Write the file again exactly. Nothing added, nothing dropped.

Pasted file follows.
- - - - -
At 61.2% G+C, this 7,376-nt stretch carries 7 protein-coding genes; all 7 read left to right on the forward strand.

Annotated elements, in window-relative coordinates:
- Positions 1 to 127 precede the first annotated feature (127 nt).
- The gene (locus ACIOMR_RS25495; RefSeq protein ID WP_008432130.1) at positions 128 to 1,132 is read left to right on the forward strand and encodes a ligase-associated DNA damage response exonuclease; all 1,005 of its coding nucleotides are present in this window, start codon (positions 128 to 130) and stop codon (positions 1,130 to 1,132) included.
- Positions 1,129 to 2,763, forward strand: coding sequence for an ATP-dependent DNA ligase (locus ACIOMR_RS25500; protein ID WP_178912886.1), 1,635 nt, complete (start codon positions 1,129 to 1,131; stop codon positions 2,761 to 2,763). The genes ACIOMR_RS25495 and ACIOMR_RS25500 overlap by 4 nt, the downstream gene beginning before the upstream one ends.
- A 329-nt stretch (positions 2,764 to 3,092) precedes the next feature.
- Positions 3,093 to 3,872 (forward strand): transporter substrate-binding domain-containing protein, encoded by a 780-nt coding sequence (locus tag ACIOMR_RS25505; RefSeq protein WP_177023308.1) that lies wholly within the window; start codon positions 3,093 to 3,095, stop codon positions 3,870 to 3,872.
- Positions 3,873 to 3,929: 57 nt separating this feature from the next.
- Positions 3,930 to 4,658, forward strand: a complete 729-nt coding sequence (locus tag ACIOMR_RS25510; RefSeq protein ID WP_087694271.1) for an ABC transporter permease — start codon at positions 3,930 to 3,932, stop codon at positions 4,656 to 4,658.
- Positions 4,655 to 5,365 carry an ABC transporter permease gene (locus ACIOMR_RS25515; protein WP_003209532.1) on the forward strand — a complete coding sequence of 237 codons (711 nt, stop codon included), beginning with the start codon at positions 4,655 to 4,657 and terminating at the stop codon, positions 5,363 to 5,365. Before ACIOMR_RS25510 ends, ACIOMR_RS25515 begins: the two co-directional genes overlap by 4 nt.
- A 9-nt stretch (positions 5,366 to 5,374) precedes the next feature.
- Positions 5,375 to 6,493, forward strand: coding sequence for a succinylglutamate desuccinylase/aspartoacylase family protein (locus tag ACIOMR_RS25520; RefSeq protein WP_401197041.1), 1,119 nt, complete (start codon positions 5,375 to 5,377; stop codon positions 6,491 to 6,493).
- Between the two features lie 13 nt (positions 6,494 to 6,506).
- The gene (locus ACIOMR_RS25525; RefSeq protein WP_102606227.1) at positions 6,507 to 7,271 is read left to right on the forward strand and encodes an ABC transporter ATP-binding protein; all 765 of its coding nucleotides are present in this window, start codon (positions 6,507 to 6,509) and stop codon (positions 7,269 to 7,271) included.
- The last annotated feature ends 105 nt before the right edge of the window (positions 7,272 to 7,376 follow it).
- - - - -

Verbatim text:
At 61.2% G+C, this 7,376-nt stretch carries 7 protein-coding genes; all 7 read left to right on the forward strand.

Annotated elements, in window-relative coordinates:
- Positions 1 to 127 precede the first annotated feature (127 nt).
- The gene (locus ACIOMR_RS25495; RefSeq protein ID WP_008432130.1) at positions 128 to 1,132 is read left to right on the forward strand and encodes a ligase-associated DNA damage response exonuclease; all 1,005 of its coding nucleotides are present in this window, start codon (positions 128 to 130) and stop codon (positions 1,130 to 1,132) included.
- Positions 1,129 to 2,763, forward strand: coding sequence for an ATP-dependent DNA ligase (locus ACIOMR_RS25500; protein ID WP_178912886.1), 1,635 nt, complete (start codon positions 1,129 to 1,131; stop codon positions 2,761 to 2,763). The genes ACIOMR_RS25495 and ACIOMR_RS25500 overlap by 4 nt, the downstream gene beginning before the upstream one ends.
- A 329-nt stretch (positions 2,764 to 3,092) precedes the next feature.
- Positions 3,093 to 3,872 (forward strand): transporter substrate-binding domain-containing protein, encoded by a 780-nt coding sequence (locus tag ACIOMR_RS25505; RefSeq protein WP_177023308.1) that lies wholly within the window; start codon positions 3,093 to 3,095, stop codon positions 3,870 to 3,872.
- Positions 3,873 to 3,929: 57 nt separating this feature from the next.
- Positions 3,930 to 4,658, forward strand: a complete 729-nt coding sequence (locus tag ACIOMR_RS25510; RefSeq protein ID WP_087694271.1) for an ABC transporter permease — start codon at positions 3,930 to 3,932, stop codon at positions 4,656 to 4,658.
- Positions 4,655 to 5,365 carry an ABC transporter permease gene (locus ACIOMR_RS25515; protein WP_003209532.1) on the forward strand — a complete coding sequence of 237 codons (711 nt, stop codon included), beginning with the start codon at positions 4,655 to 4,657 and terminating at the stop codon, positions 5,363 to 5,365. Before ACIOMR_RS25510 ends, ACIOMR_RS25515 begins: the two co-directional genes overlap by 4 nt.
- A 9-nt stretch (positions 5,366 to 5,374) precedes the next feature.
- Positions 5,375 to 6,493, forward strand: coding sequence for a succinylglutamate desuccinylase/aspartoacylase family protein (locus tag ACIOMR_RS25520; RefSeq protein WP_401197041.1), 1,119 nt, complete (start codon positions 5,375 to 5,377; stop codon positions 6,491 to 6,493).
- Between the two features lie 13 nt (positions 6,494 to 6,506).
- The gene (locus ACIOMR_RS25525; RefSeq protein WP_102606227.1) at positions 6,507 to 7,271 is read left to right on the forward strand and encodes an ABC transporter ATP-binding protein; all 765 of its coding nucleotides are present in this window, start codon (positions 6,507 to 6,509) and stop codon (positions 7,269 to 7,271) included.
- The last annotated feature ends 105 nt before the right edge of the window (positions 7,272 to 7,376 follow it).